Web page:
Thursday, September 20, 2007

NPR - Connecting the dots

In 1991 when I tranferred from field operations to data management, I had a boss who was kinda' cool. He wasn't a great one for decisions, but was for his management. I was in charge of the Washington's office of the USGS for real-time data collection, system operation and data processing, production and dissemination. It was a 24/7 job with an off-hours team monitoring the system, and responding when problems or failures happened.

Over the years with my boss, he slowly withdrew his support of my career because I was a fringe person, but initially trusted me and even later often relied on me for who I was and what I did best for the agency. And that was because of the things I did very well, better than many throughout the Water Resources Division in the USGS for basic data. It was about how I looked at the work and the world.

My boss said he wanted me to do four things on behalf of my work and for the office related to that work.

The first was to think out of the box. This meant looking at the whole array of things and exploring even the most innocuous ideas because you never knew how it would improve things. We did a number of innovative and pioneering things with the agency to help other offices. I always thought at both levels, locally and globally.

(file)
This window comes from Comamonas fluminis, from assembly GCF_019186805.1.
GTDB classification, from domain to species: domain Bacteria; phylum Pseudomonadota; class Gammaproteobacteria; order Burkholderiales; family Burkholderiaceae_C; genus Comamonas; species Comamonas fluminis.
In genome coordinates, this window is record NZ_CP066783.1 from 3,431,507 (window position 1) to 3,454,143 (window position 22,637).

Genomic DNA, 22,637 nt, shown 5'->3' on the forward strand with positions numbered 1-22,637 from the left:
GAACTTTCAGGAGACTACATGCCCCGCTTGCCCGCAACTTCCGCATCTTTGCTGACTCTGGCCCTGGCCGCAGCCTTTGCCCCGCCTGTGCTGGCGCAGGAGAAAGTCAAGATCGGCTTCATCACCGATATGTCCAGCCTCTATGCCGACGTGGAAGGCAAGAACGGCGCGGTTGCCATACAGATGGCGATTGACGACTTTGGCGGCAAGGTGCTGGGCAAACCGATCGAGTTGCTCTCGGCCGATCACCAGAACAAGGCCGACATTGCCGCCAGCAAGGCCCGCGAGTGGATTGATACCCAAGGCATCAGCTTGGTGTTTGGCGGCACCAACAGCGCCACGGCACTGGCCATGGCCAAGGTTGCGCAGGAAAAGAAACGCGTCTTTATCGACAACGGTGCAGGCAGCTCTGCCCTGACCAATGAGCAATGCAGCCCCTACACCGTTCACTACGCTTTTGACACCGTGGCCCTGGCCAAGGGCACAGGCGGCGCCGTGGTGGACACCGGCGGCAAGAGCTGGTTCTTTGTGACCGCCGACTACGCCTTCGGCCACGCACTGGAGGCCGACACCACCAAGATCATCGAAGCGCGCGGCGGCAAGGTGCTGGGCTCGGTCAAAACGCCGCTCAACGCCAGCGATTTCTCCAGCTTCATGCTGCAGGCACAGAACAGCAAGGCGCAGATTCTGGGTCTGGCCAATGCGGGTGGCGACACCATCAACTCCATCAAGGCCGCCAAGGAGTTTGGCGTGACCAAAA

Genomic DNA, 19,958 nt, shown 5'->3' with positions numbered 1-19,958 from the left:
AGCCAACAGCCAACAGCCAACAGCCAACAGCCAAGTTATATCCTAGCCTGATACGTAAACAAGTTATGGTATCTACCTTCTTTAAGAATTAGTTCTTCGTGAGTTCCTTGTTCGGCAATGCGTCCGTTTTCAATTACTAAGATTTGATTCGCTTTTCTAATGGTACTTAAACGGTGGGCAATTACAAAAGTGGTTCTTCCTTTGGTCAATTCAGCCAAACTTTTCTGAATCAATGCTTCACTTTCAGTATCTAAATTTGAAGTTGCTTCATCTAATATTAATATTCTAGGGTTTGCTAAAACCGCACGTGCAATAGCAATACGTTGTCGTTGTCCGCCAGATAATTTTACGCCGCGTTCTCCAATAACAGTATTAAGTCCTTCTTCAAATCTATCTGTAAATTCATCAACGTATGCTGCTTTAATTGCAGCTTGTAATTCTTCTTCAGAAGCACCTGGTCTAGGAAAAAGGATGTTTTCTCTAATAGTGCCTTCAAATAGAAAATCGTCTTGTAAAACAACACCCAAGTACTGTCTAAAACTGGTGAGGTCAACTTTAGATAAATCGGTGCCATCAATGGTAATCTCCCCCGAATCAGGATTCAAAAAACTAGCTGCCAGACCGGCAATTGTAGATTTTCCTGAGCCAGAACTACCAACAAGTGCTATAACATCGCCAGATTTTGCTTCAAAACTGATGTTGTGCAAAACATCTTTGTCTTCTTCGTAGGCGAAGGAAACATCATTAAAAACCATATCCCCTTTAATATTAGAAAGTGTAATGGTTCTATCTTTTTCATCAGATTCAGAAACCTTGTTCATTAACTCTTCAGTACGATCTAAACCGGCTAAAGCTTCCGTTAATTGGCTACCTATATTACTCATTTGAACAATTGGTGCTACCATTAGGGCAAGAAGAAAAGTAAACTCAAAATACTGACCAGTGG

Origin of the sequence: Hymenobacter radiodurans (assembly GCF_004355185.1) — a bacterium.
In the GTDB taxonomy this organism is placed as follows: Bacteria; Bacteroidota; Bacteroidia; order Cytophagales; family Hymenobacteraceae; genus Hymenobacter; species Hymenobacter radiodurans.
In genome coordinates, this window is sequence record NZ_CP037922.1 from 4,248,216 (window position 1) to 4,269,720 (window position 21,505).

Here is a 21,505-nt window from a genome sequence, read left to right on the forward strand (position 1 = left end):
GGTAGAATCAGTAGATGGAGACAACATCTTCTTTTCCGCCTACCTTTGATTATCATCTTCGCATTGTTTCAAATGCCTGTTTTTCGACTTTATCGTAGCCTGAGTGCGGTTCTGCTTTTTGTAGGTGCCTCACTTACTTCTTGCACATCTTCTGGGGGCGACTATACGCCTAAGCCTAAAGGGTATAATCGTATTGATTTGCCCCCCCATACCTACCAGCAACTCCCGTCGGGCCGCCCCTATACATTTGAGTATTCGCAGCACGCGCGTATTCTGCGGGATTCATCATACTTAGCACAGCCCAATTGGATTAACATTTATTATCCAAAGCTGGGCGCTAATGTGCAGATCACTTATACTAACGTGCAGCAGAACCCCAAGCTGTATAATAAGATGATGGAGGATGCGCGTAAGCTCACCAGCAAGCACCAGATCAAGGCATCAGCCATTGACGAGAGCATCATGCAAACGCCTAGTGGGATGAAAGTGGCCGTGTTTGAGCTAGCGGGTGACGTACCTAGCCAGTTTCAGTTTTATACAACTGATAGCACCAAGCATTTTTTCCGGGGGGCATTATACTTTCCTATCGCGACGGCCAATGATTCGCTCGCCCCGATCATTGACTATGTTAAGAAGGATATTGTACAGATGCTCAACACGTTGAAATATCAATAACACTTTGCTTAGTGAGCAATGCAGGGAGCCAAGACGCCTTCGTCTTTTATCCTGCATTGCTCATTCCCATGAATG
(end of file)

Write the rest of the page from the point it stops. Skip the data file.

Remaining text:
The second was just that, think globally, act locally. I always tried to find solutions that didn't just help us locally but could be transferred to the whole agency with the easiest effort. We did a lot of the alpha and beta testing of data, technology and applications, which were picked up by headquarters to use agencywide.

The third was think longer term, down the road. I often thought through ideas over the next 3-5 years so the work wouldn't be so short sighted to be useless or require completely redesigning and redoing. I tried to always accommodate the customers' needs, our capabilities, technology (listening to the experts), and the resources.

The fourth was connecting the dots. I was and still am an excellent planner and organizer. I'm good brain storm and free thinker to account for a lot the iterations and variations to anticipate problems and issues, and then develop a plan to get the work done. My only failures were with schedules, something I often misjudged and had to adjust.

In the end, my boss discovered it was good to have a few people like me when and where he and we could think out loud and find solutions and answers, and enjoyed the ponderings and wonder of, "What if...", or "How about..." It's also sad agencies don't often support let alone foster these employees. It was part of why I tired of his successors and retired earlier than planned.

For the next series of overall bosses and two immediate bosses, none wanted a fringe person. They wanted a "team player" and a "yes man" to do their bidding. After about five years of being micro managed and realizing I could afford retirement, I left. Not without regret of the possibilities left on the table and the potential I had to do far more, but enough to say I tried and realized it wasn't going to get better.

I like sitting on the fringe seeing out and in, and watching all the inside people not see beyond their own noses, meaning career and agenda. Life has far more to offer than the frustration and anger of being rejected. So from the fringe, I'll keep connecting the dots.

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